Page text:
Search Images Maps Play YouTube News Gmail Drive More »
Sign in
Screen reader users: click this link for accessible mode. Accessible mode has the same essential features but works better with your reader.

Patents

  1. Advanced Patent Search
Publication numberUS7570777 B1
Publication typeGrant
Application numberUS 10/757,796
Publication dateAug 4, 2009
Filing dateJan 13, 2004
Priority dateJan 13, 2004
Fee statusPaid
Also published asUS7925038, US20100061583
Publication number10757796, 757796, US 7570777 B1, US 7570777B1, US-B1-7570777, US7570777 B1, US7570777B1
InventorsJon C. Taenzer, Thanh Q. Nguyen, Donald R. Saleh
Original AssigneeStep Labs, Inc.
Export CitationBiBTeX, EndNote, RefMan
External Links: USPTO, USPTO Assignment, Espacenet
Earset assembly
US 7570777 B1
Abstract
A wired or wireless earset assembly includes an earset housing having a curved portion configured to fit to the top of an ear, a speaker driver contained in a speaker housing, a flexible tube having a first extension so as to be coupled with at least a part of the curved portion of the earset housing and a second extension coupled with the speaker housing, a rotatable cap containing a bud coupled with the speaker driver, a sound delivery port in the bud, a circuitry for processing an input signal in the case, and a wire in the flexible tube connecting the circuitry and the speaker driver.
Images(14)
Previous page
Next page
Claims(21)
1. An earpiece for sound delivery comprising:
(a) a housing;
(b) a speaker having a speaker axis and located in said housing; and,
(c) a rotatable cap having a sound exit port configured to directly communicate sound from the speaker to an ear canal of a user when the earpiece is worn by the user, the sound being adjustably directable from the speaker away from the direction of the speaker axis towards the ear canal of the user such that adjustment of a primary direction of sound propagation from the earpiece is achieved without disassembly of the rotatable cap from the housing.
2. An earpiece according to claim 1 wherein said rotatable cap comprises a body rotatably coupled to said housing, a bud extending from the body, and port means for providing sound communication from the speaker to the end of the bud.
3. An earpiece according to claim 2 wherein said bud is constructed so as not to occlude the ear when inserted in the entrance to a user's ear.
4. An earpiece according to claim 2 wherein said bud includes grooves so that said bud does not occlude the ear when inserted in the entrance to a user's ear.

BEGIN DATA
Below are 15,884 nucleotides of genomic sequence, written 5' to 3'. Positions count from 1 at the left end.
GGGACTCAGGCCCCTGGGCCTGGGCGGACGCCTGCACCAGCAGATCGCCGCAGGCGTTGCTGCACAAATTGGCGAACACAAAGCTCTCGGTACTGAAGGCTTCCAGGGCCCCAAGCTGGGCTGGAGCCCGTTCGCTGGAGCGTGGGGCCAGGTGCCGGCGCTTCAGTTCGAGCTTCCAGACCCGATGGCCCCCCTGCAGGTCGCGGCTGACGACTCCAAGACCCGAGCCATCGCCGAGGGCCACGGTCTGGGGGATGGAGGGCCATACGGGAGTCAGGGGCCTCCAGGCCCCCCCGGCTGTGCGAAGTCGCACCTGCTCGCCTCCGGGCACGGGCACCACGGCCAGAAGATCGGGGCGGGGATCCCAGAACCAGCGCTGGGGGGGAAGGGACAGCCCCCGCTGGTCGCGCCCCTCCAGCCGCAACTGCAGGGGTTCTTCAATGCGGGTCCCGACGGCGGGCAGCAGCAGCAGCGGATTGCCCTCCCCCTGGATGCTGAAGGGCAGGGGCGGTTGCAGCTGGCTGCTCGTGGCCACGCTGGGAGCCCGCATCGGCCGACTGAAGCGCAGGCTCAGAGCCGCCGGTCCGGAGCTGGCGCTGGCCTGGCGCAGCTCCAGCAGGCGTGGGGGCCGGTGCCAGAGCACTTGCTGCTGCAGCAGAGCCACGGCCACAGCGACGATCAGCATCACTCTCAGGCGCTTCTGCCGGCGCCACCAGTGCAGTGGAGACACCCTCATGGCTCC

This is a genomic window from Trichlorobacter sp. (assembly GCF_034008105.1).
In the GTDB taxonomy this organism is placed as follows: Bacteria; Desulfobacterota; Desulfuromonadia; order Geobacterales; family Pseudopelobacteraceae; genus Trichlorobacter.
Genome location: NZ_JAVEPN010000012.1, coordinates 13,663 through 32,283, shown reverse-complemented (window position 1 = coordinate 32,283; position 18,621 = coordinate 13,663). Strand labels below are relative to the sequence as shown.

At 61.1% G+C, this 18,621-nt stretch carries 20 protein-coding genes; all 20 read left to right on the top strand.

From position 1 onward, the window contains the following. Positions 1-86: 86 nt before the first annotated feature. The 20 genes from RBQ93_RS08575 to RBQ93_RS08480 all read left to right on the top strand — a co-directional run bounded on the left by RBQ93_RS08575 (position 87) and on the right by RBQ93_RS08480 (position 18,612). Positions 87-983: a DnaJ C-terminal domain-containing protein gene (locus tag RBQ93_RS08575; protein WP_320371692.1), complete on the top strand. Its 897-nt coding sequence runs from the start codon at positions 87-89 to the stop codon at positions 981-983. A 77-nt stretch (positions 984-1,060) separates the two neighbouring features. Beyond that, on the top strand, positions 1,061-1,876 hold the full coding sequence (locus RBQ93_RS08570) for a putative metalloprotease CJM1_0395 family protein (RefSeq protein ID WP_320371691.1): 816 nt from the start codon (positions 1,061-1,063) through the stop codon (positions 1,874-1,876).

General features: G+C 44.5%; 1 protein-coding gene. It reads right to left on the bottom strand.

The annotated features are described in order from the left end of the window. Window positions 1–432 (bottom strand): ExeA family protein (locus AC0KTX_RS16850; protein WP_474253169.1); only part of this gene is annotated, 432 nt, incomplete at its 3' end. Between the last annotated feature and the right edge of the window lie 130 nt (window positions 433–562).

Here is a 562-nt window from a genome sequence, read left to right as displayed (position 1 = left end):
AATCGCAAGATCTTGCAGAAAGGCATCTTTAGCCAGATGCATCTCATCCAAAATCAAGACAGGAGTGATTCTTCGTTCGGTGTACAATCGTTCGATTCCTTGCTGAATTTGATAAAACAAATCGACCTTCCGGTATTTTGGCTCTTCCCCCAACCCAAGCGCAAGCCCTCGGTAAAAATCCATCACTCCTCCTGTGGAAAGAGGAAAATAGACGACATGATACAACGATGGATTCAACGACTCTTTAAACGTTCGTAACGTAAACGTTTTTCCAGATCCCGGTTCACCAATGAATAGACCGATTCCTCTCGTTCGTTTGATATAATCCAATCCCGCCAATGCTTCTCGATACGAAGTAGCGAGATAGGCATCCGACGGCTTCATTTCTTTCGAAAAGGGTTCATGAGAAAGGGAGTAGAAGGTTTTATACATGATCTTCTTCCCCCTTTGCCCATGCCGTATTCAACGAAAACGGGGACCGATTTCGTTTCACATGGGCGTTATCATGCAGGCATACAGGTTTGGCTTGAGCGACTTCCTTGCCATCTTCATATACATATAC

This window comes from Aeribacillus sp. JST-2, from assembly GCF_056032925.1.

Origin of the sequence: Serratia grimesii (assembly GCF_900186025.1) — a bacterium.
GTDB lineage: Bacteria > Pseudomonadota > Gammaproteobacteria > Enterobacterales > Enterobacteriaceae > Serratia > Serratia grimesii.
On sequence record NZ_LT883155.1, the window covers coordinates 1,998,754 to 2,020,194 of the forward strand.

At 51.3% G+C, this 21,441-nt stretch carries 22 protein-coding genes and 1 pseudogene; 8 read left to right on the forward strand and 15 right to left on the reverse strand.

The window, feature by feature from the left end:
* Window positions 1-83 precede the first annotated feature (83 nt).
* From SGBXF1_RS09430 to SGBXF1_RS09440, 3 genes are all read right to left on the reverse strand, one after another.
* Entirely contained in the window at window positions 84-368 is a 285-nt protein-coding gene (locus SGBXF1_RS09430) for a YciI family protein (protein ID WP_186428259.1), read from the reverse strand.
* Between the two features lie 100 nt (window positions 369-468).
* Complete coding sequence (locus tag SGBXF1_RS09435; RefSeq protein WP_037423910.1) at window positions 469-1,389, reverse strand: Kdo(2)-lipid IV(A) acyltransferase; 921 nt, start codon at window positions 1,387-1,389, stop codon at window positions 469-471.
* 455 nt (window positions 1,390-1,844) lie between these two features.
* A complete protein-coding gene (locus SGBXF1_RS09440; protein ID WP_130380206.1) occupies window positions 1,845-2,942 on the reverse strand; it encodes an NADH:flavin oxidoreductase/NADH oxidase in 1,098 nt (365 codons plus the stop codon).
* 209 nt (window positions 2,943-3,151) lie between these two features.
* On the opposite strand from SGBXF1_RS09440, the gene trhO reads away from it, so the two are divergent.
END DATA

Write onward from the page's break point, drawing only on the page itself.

5. An earpiece according to claim 2 wherein said bud has a diameter less than the diameter of the entrance to the user's ear so that said bud does not occlude the ear when inserted in the entrance to a user's ear.
6. An earpiece for sound delivery according to claim 2, wherein the bud has a substantially frusto conical shape.
7. An earpiece according to claim 2 wherein said port means comprises one port.
8. An earpiece for sound delivery according to claim 2, wherein the bud is a cylinder.
9. An earpiece for sound delivery according to claim 2, further comprising a hollow mushroom-shaped element coupled with an end of the bud.
10. An earpiece for sound delivery according to claim 1, wherein the user's head has a front, a back and two sides, and the speaker is oriented with an angle between 45 degrees and 135 degrees to a side of the head of the user, an output side of the speaker facing to the front of the head of the user.
11. An earpiece for sound delivery according to claim 1, wherein the axis of the speaker is oriented substantially perpendicularly to the axis of the ear canal of a user.
12. An earpiece for sound delivery according to claim 1, wherein an angle of the axis of the bud to the axis of the speaker is between 15 degrees and 90 degrees.
13. An earpiece for sound delivery according to claim 2, wherein the material of the cap is silicone rubber.
14. An earpiece according to claim 1, wherein, when the earpiece is worn by a user, the axis of the speaker is substantially perpendicular to the axis of the user's ear canal.
15. An earpiece according to claim 2, wherein substantially perpendicular to the axis of the user's ear canal includes a range of angles of said speaker axis of between plus 45 degrees and minus 45 degrees to a line perpendicular to the axis of the user's ear canal.
16. An earpiece according to claim 1, wherein the rotatable cap is configured such that the angle between the speaker axis and the direction of sound propagation from the earpiece is between 15 degrees and 90 degrees, and, when the earpiece is worn by a user, the axis of rotation of the rotatable cap is substantially perpendicular to the axis of the user's ear canal.